Sometimes, it is difficult to spot jargon in contracts. We are so used to seeing certain words and phrases that they become “part of the furniture” when drafting a contract. Even if we don’t actively use an expression, it appears in sample wording that we copy and paste. Unless we have lots of time for freehand drafting, the temptation is to let it remain undisturbed.
Examples are easy to find – eg without prejudice to the generality of the foregoing. It could be said that this phrase doesn’t use any legal terms, but it has a distinctly lawyerly flavour. If an expression of this kind is needed, IP Draughts prefers the slightly more straightforward without limiting the scope of clause X.
A similar example is notwithstanding the provisions of clause Y. Early in his career, IP Draughts sometimes worked with a client who was Turkish, an engineer and a professor. Although his English was very good, it became apparent from a discussion about a contract that this client thought notwithstanding meant, in effect, subject to. In other words, the exact opposite of its actual meaning. This incident made IP Draughts very aware of the risk of misunderstanding when using complex contractual language.
Some examples are very old-fashioned (English) language – eg using the verb determine instead of terminate. Some are sonorous phrases that seem designed to be read out in public, but have no place in a modern contract – eg to have and to hold which still appears in some IP assignments.
Some are Latin or contain medieval French – eg mutatis mutandis or last will and testament. Thankfully the (originally Norman French) word testament is disappearing from template wills. Some lawyers disagree, but IP Draughts thinks there is no excuse for using mutatis mutandis in an era where copying and pasting clauses from one part of a contract to another can be done so easily.
Some are the use of legal expressions out of context. Referring to gross negligence in a contract invites an uncertain interpretation if the contract ever comes before a court. See this example. The court will be asked to apply a concept from one branch of the law (tort) and apply it to another branch of the law (contract).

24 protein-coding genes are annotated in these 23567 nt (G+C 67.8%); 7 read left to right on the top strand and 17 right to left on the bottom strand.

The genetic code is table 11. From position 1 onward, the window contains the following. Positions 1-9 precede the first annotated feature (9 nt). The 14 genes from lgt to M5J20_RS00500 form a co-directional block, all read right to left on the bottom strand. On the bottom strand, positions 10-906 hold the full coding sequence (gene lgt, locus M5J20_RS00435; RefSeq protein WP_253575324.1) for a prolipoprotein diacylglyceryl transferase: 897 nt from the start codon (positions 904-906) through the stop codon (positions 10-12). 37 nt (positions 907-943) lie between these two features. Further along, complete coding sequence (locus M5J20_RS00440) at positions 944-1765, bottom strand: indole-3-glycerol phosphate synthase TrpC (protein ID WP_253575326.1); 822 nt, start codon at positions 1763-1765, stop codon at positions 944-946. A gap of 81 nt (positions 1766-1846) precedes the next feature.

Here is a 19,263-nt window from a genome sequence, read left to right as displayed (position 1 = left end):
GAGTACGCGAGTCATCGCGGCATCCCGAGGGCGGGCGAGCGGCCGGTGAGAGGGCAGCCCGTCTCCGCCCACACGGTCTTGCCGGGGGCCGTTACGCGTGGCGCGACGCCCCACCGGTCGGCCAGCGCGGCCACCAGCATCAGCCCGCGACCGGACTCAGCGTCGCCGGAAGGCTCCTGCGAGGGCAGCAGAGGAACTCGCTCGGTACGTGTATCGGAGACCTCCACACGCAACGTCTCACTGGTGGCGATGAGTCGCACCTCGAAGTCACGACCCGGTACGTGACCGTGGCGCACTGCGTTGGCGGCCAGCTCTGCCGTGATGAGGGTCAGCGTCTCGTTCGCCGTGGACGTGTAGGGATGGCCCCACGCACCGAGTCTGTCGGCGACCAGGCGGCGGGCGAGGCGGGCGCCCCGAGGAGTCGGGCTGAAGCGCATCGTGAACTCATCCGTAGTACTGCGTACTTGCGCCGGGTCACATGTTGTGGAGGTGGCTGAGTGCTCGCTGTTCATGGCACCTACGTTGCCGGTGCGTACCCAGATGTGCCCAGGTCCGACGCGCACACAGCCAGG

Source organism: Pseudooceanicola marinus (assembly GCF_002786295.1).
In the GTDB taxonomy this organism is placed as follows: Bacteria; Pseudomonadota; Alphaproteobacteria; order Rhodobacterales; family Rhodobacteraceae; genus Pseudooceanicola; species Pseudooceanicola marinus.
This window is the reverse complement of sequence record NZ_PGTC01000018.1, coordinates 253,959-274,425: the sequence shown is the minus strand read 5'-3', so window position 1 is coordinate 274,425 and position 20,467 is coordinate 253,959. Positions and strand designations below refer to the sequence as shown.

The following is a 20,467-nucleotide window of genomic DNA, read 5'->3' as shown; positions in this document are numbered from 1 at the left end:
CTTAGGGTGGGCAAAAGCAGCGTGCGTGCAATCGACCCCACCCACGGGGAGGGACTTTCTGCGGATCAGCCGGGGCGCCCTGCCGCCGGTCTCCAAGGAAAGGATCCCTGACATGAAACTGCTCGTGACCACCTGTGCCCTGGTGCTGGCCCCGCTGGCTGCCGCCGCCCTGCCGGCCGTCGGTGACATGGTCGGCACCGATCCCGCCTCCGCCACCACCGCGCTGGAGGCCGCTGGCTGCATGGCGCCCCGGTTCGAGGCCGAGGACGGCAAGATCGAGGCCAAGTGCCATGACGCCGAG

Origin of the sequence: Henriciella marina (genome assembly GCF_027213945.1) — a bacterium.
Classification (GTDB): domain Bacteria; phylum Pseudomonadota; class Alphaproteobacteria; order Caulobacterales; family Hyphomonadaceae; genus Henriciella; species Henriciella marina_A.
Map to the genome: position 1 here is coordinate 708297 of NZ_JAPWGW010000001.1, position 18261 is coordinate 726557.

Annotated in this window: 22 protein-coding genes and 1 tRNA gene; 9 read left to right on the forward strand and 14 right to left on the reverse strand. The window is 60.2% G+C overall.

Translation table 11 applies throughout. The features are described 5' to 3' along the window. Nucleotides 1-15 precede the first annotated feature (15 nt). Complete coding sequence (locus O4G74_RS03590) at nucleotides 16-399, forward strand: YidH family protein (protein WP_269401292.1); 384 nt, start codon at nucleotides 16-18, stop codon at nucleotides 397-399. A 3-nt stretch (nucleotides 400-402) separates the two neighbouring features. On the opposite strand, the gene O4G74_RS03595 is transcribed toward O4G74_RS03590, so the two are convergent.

Another example that has been mentioned recently in a blog article (here) is moral turpitude. Apparently the expression appears in many US employment contracts. If the employee is convicted of a crime of moral turpitude, the employer can terminate the contract. This is another example of taking a phrase from one branch of the law (crime) and using it in another branch (employment). The authors of this article recommend that the phrase be not used in contracts.
IP Draughts has on several occasions ticked a box on a US immigration card certifying that he has not been convicted of any crime of moral turpitude. As far as he recalls, this phrase did not feature in his English criminal law lectures at university, so he is not sure what it means. His working assumption has been that it refers to a sexual offence that begins with a b. Much as he dislikes prissy word censorship, on reflection he would prefer not to attract the kind of internet attention that might come from using the word in a blog posting. As for the use of the term moral turpitude in a landing card, if a qualified lawyer from a common law jurisdiction doesn’t know what the phrase means, how likely is it that the 99.99% of passengers who are not common lawyers will do so?
By all means use legal terms in contracts where it is necessary or useful to do so. Often, though, legal expressions in contracts are a convenient shorthand rather than a strict necessity, and can and should be avoided in the interests of clarity and communicating with non-lawyers who may have to understand the contract.